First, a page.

Short cuts


It is hard to imagine more of a dream trip for cycling fans. After a season in which they have devastated the competition, Mark Cavendish and his sprint “lead-out” riders Mark Renshaw and Bernhard Eisel will ride alongside guests on a long-weekend trip to Tuscany next month. Open to a maximum of 15 guests, the weekend will provide plenty of opportunity to talk to Cavendish, who at 26 is already being referred to as the greatest sprinter in cycling history. Based at a five-star hotel close to Quarrata, Cavendish’s Tuscan training base, there will be rides of about 50 miles per day.

The trip runs from October 7 to 10 and costs £6,000.


When BMI cut its route to Mallorca, London-based digital marketing entrepreneur Clive Jackson wondered how he was going to travel to and from his holiday home. His solution was to found Victor, a free-to-access website aimed at making private aviation accessible to a wider market by brokering seats on the empty legs of jet charters. Launched last month, it already has 140 aircraft on its books and almost 400 members, who can charter planes (and offset some of the cost by selling spare capacity on them), book individual seats on other users’ charters and connect with members in order to co-charter. The website is a fount of information on operators, seat configurations, tail numbers and other minutiae. As to price, a one-way flexible fare from Gatwick to Mallorca on an Easyjet 156-seat Airbus A319 last week was £164; a seat on a six-seater Learjet 40 XR from Farnborough to Mallorca cost £750.

St Lucia

England cricket captain Andrew Strauss is launching a cricket academy on the Caribbean island of St Lucia. It is an offshoot of the forthcoming Freedom Bay, a “boutique oasis” on Malgretoute Beach, where formerly the only building was a rundown old people’s home. Located just north of the Petit Piton and due to open in late 2012, the development will be designed by Richard Hywel Evans, architect of the superb lido at Porto Montenegro, and operated by Six Senses.


This weekend the once-fabled Phoenicia Hotel celebrates its 50th anniversary, revealing a makeover of its guest rooms, restaurants, swimming pool, spa and nightclub by Martin Hulbert, designer of the Dorchester spa in London and Coworth Park in Berkshire. Lately the Phoenicia may have seemed a poor relation to its rivals, Le Gray and the Four Seasons, but Hulbert’s work should ensure its interiors live up to its architecture – a landmark of 1960s modernism by Edward Durell Stone, whose other projects include Radio City Music Hall and the Museum of Modern Art in New York. Hulbert is now transforming its sister hotel, the 73-room Vendôme.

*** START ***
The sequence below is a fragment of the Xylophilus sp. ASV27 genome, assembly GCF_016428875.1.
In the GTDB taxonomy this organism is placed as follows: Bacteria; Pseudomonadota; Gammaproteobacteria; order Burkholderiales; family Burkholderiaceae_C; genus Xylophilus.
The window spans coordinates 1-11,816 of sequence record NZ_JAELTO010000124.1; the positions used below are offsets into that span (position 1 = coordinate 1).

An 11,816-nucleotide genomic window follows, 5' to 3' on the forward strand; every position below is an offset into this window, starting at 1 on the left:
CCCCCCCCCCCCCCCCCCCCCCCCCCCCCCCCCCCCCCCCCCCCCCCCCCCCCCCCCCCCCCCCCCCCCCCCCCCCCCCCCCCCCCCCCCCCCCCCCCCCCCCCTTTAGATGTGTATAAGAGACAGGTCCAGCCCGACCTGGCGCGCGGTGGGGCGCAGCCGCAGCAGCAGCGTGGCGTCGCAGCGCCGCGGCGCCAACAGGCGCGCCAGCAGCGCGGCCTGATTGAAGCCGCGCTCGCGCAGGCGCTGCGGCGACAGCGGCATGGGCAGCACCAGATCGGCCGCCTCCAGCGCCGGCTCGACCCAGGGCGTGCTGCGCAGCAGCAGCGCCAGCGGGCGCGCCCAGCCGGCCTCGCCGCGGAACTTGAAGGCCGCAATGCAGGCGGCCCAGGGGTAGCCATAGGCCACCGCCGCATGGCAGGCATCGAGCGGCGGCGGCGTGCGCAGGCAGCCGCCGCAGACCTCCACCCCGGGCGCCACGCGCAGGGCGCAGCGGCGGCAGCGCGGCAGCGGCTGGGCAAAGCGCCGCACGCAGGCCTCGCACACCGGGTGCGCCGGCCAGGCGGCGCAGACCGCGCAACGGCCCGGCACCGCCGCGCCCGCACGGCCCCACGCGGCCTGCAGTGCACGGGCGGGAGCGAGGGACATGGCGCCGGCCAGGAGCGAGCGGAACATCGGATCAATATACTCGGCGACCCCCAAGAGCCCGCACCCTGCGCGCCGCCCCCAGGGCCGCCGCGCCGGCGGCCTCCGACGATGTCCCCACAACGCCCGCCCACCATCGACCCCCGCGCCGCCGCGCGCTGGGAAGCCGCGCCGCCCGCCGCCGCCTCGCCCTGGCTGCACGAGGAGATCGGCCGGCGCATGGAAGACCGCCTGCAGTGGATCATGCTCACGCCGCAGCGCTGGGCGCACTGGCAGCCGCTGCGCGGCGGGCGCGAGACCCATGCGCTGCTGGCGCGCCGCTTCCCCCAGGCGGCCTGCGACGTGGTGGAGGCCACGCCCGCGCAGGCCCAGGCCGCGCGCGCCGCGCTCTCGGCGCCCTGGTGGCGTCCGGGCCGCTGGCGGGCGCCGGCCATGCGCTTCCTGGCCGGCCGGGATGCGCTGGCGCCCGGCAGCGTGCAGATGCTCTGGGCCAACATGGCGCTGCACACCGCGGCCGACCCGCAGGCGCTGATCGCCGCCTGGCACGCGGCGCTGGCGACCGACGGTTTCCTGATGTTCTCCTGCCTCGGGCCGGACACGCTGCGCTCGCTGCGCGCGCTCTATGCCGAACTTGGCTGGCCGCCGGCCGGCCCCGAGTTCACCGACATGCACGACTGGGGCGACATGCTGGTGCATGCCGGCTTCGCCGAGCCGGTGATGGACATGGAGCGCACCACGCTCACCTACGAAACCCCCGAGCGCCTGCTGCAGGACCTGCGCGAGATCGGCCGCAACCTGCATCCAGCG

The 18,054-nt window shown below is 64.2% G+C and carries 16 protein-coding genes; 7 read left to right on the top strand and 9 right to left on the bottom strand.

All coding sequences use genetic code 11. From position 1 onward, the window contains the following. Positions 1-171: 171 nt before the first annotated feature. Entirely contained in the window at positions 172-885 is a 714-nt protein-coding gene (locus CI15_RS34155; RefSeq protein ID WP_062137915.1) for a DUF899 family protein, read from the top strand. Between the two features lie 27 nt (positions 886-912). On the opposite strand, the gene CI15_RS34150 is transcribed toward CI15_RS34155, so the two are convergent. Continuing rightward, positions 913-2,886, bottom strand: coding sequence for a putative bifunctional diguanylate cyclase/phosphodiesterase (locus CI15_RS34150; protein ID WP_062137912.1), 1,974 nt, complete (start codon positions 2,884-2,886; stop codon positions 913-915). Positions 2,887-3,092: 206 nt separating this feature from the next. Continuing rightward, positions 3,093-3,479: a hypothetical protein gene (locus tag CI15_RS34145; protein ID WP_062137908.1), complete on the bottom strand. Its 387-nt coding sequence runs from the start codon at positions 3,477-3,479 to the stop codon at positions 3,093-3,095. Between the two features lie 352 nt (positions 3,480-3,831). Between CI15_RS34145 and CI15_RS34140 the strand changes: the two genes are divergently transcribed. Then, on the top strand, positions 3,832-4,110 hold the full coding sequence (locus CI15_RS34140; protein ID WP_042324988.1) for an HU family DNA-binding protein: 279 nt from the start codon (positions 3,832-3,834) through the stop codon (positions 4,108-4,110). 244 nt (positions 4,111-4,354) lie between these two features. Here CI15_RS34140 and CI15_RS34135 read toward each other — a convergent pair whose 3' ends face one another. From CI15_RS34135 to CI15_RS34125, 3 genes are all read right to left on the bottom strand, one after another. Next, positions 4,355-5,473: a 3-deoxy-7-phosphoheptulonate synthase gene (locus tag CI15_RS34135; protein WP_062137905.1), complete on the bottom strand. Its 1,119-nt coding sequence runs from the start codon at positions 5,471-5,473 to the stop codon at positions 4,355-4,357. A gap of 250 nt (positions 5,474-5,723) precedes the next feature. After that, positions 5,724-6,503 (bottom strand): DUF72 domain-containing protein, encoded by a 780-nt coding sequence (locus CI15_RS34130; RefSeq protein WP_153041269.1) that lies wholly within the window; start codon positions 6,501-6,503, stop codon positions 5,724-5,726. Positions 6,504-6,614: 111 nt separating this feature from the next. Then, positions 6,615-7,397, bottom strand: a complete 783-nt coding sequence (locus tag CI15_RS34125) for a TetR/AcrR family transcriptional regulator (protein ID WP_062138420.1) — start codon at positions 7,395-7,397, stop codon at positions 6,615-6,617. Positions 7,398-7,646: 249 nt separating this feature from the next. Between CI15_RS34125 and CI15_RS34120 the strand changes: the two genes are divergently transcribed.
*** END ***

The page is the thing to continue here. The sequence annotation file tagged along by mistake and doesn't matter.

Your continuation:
Moored on the Thames just downstream from London Bridge, the 45m exploration yacht Big Fish was turning heads in London earlier this month. Currently for sale at €26.5m and, in the meantime, available for charter, she’s an extraordinary vessel. It might seem preposterous to talk about the eco-credentials of a yacht that holds 96,000 litres of diesel in its fuel tank (she can circumnavigate the globe with just one fuel stop), but she is the first superyacht with epoxy-impregnated granite decks. Teak decks on a vessel this size would have required timber from about half a square kilometre of forest. This alternative is lighter, easier to maintain and means even high heels can be worn aboard. She’ll be at the Monaco Yacht Show from September 21 to 24.


Marina Bay Sands, the verging-on-surreal Singapore casino hotel whose three towers are topped by a 100m rooftop pool, has scheduled the opening of its Crystal Pavilions, two glass-and-steel structures on two little islands in the harbour, to coincide with next weekend’s Singapore Grand Prix. One houses the Louis Vuitton Island Maison concept store, the other will contain two nightclubs, Avalon and Pangaea. The hotel has also opened its own ArtScience Museum, where the inaugural show (opening on October 29) marks the forthcoming centenary of the sinking of the Titanic with an exhibition of 275 artefacts from the wreck, along with recreations of the first- and third-class cabins, veranda, staircase, deck and boiler room.

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